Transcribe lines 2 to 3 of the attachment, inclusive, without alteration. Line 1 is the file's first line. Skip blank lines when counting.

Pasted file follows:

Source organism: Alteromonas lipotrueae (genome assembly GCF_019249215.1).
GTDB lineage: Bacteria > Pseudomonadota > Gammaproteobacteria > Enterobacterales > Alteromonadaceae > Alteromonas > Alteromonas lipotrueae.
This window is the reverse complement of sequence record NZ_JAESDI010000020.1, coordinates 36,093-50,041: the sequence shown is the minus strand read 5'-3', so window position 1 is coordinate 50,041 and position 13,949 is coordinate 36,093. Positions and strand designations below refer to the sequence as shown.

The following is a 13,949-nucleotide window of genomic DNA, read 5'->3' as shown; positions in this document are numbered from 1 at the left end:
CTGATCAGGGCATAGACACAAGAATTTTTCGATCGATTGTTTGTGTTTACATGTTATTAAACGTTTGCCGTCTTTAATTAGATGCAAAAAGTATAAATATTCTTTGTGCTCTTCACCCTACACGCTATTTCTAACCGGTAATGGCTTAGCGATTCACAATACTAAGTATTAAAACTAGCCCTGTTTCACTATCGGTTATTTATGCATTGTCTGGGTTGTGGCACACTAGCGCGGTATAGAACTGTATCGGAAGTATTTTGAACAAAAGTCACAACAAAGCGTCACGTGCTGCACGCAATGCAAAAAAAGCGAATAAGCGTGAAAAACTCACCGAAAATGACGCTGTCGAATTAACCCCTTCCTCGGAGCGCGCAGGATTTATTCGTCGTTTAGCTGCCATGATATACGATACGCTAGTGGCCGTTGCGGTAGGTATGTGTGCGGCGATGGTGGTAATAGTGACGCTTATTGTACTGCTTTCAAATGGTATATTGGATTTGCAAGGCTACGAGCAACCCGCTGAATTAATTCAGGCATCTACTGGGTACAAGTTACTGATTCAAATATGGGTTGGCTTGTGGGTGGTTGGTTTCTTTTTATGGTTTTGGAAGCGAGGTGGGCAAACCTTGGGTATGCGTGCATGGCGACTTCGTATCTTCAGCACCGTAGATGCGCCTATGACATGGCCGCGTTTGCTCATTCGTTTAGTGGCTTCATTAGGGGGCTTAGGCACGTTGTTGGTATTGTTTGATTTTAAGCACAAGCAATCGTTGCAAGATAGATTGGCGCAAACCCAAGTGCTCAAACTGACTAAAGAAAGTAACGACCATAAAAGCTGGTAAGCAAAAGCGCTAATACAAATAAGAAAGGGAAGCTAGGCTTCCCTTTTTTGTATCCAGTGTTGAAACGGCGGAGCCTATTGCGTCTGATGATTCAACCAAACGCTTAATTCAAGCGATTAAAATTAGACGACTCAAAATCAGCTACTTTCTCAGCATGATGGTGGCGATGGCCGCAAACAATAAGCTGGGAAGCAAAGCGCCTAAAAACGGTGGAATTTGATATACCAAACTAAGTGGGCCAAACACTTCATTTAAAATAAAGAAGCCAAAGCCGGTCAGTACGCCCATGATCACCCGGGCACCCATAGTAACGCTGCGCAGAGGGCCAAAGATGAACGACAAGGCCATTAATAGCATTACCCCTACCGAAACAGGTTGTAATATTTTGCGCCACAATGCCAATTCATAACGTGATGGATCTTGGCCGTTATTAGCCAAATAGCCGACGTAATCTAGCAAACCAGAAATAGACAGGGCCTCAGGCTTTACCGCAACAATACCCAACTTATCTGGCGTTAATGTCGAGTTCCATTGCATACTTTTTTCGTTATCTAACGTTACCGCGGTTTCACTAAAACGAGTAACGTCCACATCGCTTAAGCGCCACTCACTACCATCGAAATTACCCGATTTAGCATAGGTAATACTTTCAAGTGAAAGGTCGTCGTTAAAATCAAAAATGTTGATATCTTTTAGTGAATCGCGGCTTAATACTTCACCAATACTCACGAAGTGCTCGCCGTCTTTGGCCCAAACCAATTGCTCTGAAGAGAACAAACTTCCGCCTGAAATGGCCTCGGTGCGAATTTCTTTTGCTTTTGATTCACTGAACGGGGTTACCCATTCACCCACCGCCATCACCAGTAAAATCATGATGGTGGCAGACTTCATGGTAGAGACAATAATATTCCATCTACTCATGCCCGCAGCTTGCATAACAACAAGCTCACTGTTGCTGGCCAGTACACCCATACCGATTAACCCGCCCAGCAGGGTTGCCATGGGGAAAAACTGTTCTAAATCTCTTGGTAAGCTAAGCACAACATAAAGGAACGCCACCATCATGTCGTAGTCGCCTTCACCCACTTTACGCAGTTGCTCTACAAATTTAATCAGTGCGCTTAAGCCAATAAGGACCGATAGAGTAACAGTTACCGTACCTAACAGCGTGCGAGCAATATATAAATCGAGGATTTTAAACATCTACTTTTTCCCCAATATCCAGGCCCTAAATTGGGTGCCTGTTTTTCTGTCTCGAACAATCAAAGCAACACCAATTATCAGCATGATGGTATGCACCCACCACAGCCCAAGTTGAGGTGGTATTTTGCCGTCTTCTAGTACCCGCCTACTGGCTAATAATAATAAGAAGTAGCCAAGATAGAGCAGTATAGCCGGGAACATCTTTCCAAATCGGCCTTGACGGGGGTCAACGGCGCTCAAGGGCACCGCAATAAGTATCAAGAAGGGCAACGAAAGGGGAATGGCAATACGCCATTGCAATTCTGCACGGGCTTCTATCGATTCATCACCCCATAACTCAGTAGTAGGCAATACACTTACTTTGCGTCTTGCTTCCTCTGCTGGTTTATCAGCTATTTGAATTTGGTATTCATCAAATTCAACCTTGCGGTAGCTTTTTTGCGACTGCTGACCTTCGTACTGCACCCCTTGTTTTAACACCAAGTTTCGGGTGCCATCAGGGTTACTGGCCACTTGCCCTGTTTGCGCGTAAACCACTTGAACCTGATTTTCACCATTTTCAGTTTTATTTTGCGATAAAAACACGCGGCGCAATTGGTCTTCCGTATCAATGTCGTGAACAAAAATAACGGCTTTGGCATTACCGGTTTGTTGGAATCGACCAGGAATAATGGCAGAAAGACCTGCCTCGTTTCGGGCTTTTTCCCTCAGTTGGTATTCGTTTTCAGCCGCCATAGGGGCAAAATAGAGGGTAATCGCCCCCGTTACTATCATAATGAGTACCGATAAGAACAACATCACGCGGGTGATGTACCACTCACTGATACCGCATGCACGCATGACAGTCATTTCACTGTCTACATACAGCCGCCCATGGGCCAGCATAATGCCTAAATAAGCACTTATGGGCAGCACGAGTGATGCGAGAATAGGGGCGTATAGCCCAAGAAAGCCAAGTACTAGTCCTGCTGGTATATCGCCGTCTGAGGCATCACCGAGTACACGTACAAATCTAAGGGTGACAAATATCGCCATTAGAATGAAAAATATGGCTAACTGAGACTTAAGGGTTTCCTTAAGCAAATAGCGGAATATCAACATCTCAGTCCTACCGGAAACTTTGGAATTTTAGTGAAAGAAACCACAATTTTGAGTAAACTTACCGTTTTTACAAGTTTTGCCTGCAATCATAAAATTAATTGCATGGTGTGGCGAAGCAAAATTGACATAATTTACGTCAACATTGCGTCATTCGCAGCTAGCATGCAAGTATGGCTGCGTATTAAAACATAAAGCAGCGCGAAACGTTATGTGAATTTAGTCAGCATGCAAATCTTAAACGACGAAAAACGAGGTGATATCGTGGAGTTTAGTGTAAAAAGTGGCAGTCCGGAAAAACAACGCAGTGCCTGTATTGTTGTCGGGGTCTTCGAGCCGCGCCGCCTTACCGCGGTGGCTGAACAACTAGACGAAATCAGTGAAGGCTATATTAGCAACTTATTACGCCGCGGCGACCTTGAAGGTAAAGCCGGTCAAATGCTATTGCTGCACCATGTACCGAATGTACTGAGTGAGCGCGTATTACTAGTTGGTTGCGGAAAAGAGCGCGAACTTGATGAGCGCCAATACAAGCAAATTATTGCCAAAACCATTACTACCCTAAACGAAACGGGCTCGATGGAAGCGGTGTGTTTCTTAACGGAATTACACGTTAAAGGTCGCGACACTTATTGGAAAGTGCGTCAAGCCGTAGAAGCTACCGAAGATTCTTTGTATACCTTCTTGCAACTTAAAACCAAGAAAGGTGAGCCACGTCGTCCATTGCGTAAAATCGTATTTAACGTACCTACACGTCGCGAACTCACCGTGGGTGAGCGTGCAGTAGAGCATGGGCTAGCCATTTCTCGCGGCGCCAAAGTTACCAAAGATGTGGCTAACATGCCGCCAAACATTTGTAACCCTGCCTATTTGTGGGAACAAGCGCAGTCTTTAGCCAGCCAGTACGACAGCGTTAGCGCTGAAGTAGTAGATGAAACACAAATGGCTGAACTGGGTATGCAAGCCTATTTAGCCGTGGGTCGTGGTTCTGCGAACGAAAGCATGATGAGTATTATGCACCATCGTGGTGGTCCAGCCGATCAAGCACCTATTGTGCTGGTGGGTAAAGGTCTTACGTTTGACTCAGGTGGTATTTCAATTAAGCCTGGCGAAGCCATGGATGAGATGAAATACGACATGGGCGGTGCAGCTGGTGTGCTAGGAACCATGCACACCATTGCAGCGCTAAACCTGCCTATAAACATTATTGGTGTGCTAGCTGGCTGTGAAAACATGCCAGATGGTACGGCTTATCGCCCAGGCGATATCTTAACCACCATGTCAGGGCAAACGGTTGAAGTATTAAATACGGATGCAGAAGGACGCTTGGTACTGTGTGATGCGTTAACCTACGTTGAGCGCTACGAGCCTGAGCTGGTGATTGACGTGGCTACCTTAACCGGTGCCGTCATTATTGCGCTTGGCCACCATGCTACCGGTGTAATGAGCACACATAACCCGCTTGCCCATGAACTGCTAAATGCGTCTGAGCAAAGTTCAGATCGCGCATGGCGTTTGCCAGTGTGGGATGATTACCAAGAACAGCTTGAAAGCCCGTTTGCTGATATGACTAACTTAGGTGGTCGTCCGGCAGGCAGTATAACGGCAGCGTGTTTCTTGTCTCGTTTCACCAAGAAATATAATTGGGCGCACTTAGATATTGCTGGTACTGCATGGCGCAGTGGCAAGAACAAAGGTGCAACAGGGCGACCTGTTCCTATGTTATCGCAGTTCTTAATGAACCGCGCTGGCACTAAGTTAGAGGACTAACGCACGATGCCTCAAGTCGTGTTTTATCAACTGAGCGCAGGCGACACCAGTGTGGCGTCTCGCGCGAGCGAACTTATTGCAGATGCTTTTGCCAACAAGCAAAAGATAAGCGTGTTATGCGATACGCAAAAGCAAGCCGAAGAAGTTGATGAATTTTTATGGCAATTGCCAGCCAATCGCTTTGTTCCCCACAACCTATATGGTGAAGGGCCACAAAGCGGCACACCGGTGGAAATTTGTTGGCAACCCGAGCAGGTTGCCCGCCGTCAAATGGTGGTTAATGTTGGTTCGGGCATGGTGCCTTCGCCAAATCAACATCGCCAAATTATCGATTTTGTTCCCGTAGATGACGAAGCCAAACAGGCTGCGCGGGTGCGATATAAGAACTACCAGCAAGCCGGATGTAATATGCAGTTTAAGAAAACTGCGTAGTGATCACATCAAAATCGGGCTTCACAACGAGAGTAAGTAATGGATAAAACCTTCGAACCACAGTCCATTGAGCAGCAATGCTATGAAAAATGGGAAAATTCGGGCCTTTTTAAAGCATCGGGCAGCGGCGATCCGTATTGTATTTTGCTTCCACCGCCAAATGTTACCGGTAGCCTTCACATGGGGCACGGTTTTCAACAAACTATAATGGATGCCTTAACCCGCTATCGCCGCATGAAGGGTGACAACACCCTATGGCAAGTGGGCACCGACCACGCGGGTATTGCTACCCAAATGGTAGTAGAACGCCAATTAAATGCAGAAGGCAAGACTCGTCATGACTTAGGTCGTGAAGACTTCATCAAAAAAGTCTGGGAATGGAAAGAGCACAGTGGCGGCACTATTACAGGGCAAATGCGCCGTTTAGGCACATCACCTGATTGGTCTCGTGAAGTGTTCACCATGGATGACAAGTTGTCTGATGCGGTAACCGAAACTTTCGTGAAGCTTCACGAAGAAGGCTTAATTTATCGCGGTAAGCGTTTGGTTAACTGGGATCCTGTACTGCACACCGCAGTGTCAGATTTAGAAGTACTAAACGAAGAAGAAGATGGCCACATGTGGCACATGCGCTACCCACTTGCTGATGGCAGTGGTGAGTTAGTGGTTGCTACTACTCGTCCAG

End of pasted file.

GTDB lineage: Bacteria > Pseudomonadota > Gammaproteobacteria > Enterobacterales > Alteromonadaceae > Alteromonas > Alteromonas lipotrueae.
This window is the reverse complement of sequence record NZ_JAESDI010000020.1, coordinates 36,093-50,041: the sequence shown is the minus strand read 5'-3', so window position 1 is coordinate 50,041 and position 13,949 is coordinate 36,093. Positions and strand designations below refer to the sequence as shown.